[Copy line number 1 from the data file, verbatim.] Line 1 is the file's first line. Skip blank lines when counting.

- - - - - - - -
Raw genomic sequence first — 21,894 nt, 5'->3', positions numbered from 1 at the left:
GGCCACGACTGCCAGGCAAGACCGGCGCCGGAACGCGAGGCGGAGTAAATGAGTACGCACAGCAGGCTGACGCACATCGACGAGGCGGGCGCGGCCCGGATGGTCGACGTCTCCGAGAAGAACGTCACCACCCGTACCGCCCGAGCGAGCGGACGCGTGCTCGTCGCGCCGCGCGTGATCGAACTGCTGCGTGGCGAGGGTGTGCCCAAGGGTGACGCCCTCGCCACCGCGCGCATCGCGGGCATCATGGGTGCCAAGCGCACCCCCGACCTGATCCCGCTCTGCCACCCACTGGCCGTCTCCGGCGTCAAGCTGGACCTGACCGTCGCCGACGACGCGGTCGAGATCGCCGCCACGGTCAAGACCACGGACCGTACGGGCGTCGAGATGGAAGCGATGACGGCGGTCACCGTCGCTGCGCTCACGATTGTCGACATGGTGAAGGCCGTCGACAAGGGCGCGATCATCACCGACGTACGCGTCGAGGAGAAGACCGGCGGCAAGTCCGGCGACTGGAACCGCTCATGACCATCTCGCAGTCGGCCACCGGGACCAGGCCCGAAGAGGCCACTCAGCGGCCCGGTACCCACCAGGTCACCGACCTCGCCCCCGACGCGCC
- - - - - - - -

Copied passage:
Raw genomic sequence first — 21,894 nt, 5'->3', positions numbered from 1 at the left: